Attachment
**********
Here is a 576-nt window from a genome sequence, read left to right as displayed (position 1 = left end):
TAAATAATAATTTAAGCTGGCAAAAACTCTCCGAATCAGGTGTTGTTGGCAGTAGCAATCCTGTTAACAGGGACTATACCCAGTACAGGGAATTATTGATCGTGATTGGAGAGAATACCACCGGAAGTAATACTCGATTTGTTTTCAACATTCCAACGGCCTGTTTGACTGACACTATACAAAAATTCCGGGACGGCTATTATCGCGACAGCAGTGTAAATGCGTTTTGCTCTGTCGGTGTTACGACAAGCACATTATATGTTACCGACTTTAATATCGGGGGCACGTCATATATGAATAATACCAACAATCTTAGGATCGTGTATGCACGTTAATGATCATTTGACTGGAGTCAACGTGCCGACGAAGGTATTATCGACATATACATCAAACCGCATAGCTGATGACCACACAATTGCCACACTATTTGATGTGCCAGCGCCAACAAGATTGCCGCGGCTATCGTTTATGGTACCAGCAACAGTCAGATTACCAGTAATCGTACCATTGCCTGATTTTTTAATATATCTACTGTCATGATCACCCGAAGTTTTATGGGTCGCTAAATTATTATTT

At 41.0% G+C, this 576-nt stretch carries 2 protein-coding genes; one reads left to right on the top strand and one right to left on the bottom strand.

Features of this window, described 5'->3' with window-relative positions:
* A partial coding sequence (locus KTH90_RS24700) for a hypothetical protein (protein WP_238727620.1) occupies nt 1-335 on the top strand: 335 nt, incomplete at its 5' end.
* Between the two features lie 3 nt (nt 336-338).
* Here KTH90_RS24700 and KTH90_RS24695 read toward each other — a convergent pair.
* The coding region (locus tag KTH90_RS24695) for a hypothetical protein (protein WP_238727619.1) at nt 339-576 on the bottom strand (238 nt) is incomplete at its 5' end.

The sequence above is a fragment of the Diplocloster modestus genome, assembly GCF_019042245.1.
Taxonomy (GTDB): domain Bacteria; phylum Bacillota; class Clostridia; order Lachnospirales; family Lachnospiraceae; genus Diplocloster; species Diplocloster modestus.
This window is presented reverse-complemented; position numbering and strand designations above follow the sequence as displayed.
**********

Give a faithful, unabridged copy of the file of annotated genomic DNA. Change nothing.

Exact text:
Here is a 576-nt window from a genome sequence, read left to right as displayed (position 1 = left end):
TAAATAATAATTTAAGCTGGCAAAAACTCTCCGAATCAGGTGTTGTTGGCAGTAGCAATCCTGTTAACAGGGACTATACCCAGTACAGGGAATTATTGATCGTGATTGGAGAGAATACCACCGGAAGTAATACTCGATTTGTTTTCAACATTCCAACGGCCTGTTTGACTGACACTATACAAAAATTCCGGGACGGCTATTATCGCGACAGCAGTGTAAATGCGTTTTGCTCTGTCGGTGTTACGACAAGCACATTATATGTTACCGACTTTAATATCGGGGGCACGTCATATATGAATAATACCAACAATCTTAGGATCGTGTATGCACGTTAATGATCATTTGACTGGAGTCAACGTGCCGACGAAGGTATTATCGACATATACATCAAACCGCATAGCTGATGACCACACAATTGCCACACTATTTGATGTGCCAGCGCCAACAAGATTGCCGCGGCTATCGTTTATGGTACCAGCAACAGTCAGATTACCAGTAATCGTACCATTGCCTGATTTTTTAATATATCTACTGTCATGATCACCCGAAGTTTTATGGGTCGCTAAATTATTATTT

At 41.0% G+C, this 576-nt stretch carries 2 protein-coding genes; one reads left to right on the top strand and one right to left on the bottom strand.

Features of this window, described 5'->3' with window-relative positions:
* A partial coding sequence (locus KTH90_RS24700) for a hypothetical protein (protein WP_238727620.1) occupies nt 1-335 on the top strand: 335 nt, incomplete at its 5' end.
* Between the two features lie 3 nt (nt 336-338).
* Here KTH90_RS24700 and KTH90_RS24695 read toward each other — a convergent pair.
* The coding region (locus tag KTH90_RS24695) for a hypothetical protein (protein WP_238727619.1) at nt 339-576 on the bottom strand (238 nt) is incomplete at its 5' end.

The sequence above is a fragment of the Diplocloster modestus genome, assembly GCF_019042245.1.
Taxonomy (GTDB): domain Bacteria; phylum Bacillota; class Clostridia; order Lachnospirales; family Lachnospiraceae; genus Diplocloster; species Diplocloster modestus.
This window is presented reverse-complemented; position numbering and strand designations above follow the sequence as displayed.